By Rabbi Yitzie Ross
Q. I have six children, ranging in age from 5 through 17. Frequently, I need to ask the older ones to watch the younger ones, since my husband and I both work. My older kids constantly complain that they should not have to watch their siblings. Since they’re living in my house, and they are my kids, I don’t agree. We decided to ask and follow your opinion, since we read your articles every week. Thank you in advance.
A. Thank you for your vote of confidence. However, I’m not that comfortable being a decision-maker; these articles are designed to assist, not replace, your parenting. Nonetheless, I have seen this question many times over the past few months, so we’ll try to figure out a solution.
Many parents believe that the older children should certainly be expected to help out with watching the younger siblings. Many parents feel that it is only fair for them to help out as a way of returning the favor to their parents for having raised them. Additionally, helping out with watching younger siblings is a simple matter of kibbud av v’eim. I have a few concerns with those parents who rely on those rationales:
- They’re your children. The older ones will iy’H soon enough have their own children that they’ll be responsible to raise. It is certainly OK to ask your children to help out every so often, but they should never feel like it is their constant and sole responsibility.
- Children have the opportunity to express hakaras ha’tov to their parents when they’re older and need their help. Not only is it a matter of hakaras ha’tov to take care of elderly parents, it is a beautiful form of kibbud av v’eim.
- Children should never feel like they “owe” their parents a favor. I don’t believe that children should be listening to, or helping out, their parents because they’re looking to return a favor. These kinds of feelings often exist in a friendship—yet the relationship between a parent and child is more powerful and special than a friendship.
- Your older children will resent their siblings if they feel forced to watch them. We’re not talking about minor sibling rivalry; we’re talking serious issues.
This doesn’t mean that your older kids are off the hook. Rather, it means you need to approach this kind of situation carefully. You want the focus to be on the fact that you are trusting them to help you with an important job. Here’s how I would phrase it: “Dovid, you have shown me repeatedly that you are maturing rapidly and are capable of doing things that many kids your age cannot do. Daddy and I will not be available for the next few hours, and we would appreciate your help with the younger kids.” If you have kids who have no problem helping out, there is no problem in simply asking them. The only time you need to tread carefully is when you are worried that they will resent your request.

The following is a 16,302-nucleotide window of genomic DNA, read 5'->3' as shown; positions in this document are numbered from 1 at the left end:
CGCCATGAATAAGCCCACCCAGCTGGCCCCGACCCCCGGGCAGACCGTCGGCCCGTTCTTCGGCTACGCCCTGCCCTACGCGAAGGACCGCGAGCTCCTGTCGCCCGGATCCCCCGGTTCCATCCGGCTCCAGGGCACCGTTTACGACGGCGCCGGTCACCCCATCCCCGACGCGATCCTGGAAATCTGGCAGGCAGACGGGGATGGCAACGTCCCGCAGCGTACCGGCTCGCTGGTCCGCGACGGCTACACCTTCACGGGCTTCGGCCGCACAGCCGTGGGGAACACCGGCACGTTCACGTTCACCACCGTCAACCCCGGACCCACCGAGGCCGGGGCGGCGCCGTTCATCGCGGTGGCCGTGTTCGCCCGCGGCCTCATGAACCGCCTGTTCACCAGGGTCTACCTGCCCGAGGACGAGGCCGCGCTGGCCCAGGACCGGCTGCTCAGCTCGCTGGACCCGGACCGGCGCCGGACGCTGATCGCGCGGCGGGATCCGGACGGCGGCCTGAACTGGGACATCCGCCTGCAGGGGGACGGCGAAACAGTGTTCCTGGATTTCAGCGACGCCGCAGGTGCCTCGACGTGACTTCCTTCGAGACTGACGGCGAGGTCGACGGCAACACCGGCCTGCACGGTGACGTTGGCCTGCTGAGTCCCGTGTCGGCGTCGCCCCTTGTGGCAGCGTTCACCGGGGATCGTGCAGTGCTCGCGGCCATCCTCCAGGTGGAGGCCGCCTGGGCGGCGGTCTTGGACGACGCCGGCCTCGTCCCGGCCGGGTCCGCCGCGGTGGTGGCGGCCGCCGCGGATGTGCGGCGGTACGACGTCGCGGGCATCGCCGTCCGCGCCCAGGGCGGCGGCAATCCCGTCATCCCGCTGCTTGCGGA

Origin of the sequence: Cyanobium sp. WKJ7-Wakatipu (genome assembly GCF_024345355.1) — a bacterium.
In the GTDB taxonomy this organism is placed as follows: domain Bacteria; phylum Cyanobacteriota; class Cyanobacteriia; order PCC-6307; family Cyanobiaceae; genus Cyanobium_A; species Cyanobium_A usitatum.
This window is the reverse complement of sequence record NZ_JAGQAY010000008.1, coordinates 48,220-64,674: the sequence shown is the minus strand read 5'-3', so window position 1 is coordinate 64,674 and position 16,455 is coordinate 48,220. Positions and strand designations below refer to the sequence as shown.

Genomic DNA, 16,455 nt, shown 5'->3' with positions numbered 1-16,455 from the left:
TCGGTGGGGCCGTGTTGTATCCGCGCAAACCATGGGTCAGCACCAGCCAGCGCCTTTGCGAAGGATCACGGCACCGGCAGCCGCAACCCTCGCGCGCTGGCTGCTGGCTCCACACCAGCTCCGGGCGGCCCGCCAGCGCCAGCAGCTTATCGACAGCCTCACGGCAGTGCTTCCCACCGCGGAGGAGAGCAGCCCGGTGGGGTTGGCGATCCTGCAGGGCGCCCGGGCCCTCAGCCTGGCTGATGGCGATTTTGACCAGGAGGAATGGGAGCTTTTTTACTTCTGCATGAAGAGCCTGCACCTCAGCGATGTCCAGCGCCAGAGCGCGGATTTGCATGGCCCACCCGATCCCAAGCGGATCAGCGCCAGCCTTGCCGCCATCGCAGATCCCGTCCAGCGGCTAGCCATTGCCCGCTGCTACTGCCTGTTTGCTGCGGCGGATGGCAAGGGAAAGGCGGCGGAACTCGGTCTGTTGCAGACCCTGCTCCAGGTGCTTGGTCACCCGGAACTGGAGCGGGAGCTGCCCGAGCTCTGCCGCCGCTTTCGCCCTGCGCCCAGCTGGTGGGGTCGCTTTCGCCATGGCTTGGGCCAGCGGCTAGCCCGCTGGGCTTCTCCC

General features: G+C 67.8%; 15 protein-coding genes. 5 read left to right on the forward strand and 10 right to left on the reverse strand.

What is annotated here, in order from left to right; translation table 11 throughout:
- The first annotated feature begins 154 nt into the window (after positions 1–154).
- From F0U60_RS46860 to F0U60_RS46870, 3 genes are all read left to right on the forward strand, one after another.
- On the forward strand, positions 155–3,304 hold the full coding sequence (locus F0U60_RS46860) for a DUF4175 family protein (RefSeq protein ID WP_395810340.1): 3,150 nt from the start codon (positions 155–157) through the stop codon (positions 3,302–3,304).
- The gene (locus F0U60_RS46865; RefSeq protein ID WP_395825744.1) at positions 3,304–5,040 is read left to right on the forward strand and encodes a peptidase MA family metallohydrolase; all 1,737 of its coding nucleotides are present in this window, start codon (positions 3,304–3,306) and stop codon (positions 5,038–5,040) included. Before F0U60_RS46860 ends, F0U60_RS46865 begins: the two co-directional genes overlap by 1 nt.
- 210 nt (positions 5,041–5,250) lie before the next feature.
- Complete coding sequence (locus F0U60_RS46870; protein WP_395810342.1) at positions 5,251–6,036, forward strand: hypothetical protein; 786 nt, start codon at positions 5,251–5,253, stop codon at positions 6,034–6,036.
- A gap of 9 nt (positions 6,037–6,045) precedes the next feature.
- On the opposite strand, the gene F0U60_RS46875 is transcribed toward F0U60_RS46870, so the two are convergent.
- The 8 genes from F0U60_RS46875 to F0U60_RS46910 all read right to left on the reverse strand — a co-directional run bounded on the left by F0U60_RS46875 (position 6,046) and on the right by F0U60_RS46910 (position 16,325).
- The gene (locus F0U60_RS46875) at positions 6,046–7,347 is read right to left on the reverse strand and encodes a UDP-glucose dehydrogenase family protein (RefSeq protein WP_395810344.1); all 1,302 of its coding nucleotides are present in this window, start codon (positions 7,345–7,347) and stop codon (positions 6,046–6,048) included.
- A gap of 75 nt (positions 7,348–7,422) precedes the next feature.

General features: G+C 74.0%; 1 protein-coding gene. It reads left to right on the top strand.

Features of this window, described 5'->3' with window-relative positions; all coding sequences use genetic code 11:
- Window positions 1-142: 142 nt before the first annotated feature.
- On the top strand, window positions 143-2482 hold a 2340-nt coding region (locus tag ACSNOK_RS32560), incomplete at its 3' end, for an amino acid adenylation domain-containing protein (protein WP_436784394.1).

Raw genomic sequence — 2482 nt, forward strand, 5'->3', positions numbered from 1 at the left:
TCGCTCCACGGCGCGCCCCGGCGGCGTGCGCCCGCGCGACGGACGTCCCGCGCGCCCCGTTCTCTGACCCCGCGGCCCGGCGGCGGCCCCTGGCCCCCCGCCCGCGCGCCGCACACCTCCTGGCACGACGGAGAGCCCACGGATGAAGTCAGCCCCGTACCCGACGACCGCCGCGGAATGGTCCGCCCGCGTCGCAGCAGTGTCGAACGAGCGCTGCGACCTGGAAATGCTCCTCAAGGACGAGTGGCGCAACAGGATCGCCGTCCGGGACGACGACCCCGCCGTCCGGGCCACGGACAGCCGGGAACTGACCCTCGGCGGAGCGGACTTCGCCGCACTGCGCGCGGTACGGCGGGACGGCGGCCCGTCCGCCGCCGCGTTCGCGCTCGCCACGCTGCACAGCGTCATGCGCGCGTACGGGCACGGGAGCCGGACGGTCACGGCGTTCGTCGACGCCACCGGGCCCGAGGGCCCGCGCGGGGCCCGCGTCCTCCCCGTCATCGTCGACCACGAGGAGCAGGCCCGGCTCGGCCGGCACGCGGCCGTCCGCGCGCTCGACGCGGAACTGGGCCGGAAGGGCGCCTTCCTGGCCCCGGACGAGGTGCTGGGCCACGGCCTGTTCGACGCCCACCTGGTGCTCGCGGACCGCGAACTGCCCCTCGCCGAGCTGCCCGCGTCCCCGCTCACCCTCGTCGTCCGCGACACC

Additionally, it is certainly a good idea to let your children know that a family is like a team, where everyone pitches in. Being part of a family means that we are all responsible to help out and be there for one another. However, the parents should be acting as the “captains,” so to speak, being the ones to most often take charge and show responsibility for all.
The phrase “Mom knows best” is kind of true. If you get the feeling that your kids don’t want to help with the siblings, never force it. It’s cheaper to hire a babysitter than to spend thousands of dollars on family counseling.
Something else to think about is that your second-to-oldest might be better than your oldest at watching the younger ones. This is somewhat typical; it’s what I like to call the “firstborn mentality.” It would not be a good idea to verbalize this. You can simply compliment the one helping out: “Everyone has different talents, and you are great with your siblings!”
Additionally, it’s important to give special time to the older kids. Remind them that the reason they are being treated as adults is that they have proven that they are mature, amazing older siblings. It is also important that you express to your children how much you appreciate their help. Don’t assume that they know how much they are appreciated and valued.
Be’H, may we continue to shep nachas from all of our children. v
Rabbi Yitzie Ross is a well-known rebbe and parenting adviser. To sign up for the weekly e‑mails and read the comments, you can visit www.yidparenting.com.